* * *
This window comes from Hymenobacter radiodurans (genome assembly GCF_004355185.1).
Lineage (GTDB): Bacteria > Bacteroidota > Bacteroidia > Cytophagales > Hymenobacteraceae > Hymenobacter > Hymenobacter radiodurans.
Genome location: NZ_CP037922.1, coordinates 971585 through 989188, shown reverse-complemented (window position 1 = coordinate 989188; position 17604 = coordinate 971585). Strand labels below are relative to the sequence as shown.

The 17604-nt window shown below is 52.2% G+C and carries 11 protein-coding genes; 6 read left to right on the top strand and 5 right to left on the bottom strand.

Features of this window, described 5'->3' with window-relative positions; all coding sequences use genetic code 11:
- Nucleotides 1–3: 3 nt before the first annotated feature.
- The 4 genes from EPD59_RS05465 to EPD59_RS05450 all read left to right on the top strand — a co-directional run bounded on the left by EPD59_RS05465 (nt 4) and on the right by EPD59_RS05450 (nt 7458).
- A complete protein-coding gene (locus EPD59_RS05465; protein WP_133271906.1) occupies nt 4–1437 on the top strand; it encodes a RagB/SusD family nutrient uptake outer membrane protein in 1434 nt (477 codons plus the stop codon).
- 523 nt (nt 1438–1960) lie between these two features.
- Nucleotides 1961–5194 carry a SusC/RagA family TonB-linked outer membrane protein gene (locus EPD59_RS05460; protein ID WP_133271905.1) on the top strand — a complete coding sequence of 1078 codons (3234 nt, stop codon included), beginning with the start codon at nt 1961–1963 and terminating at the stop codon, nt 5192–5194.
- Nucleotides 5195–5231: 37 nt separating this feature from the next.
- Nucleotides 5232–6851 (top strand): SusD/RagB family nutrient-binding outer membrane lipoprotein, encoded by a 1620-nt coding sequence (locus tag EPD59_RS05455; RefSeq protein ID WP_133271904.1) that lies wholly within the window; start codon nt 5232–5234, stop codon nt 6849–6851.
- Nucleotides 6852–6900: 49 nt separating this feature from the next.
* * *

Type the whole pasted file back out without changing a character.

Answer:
This window comes from Hymenobacter radiodurans (genome assembly GCF_004355185.1).
Lineage (GTDB): Bacteria > Bacteroidota > Bacteroidia > Cytophagales > Hymenobacteraceae > Hymenobacter > Hymenobacter radiodurans.
Genome location: NZ_CP037922.1, coordinates 971585 through 989188, shown reverse-complemented (window position 1 = coordinate 989188; position 17604 = coordinate 971585). Strand labels below are relative to the sequence as shown.

The 17604-nt window shown below is 52.2% G+C and carries 11 protein-coding genes; 6 read left to right on the top strand and 5 right to left on the bottom strand.

Features of this window, described 5'->3' with window-relative positions; all coding sequences use genetic code 11:
- Nucleotides 1–3: 3 nt before the first annotated feature.
- The 4 genes from EPD59_RS05465 to EPD59_RS05450 all read left to right on the top strand — a co-directional run bounded on the left by EPD59_RS05465 (nt 4) and on the right by EPD59_RS05450 (nt 7458).
- A complete protein-coding gene (locus EPD59_RS05465; protein WP_133271906.1) occupies nt 4–1437 on the top strand; it encodes a RagB/SusD family nutrient uptake outer membrane protein in 1434 nt (477 codons plus the stop codon).
- 523 nt (nt 1438–1960) lie between these two features.
- Nucleotides 1961–5194 carry a SusC/RagA family TonB-linked outer membrane protein gene (locus EPD59_RS05460; protein ID WP_133271905.1) on the top strand — a complete coding sequence of 1078 codons (3234 nt, stop codon included), beginning with the start codon at nt 1961–1963 and terminating at the stop codon, nt 5192–5194.
- Nucleotides 5195–5231: 37 nt separating this feature from the next.
- Nucleotides 5232–6851 (top strand): SusD/RagB family nutrient-binding outer membrane lipoprotein, encoded by a 1620-nt coding sequence (locus tag EPD59_RS05455; RefSeq protein ID WP_133271904.1) that lies wholly within the window; start codon nt 5232–5234, stop codon nt 6849–6851.
- Nucleotides 6852–6900: 49 nt separating this feature from the next.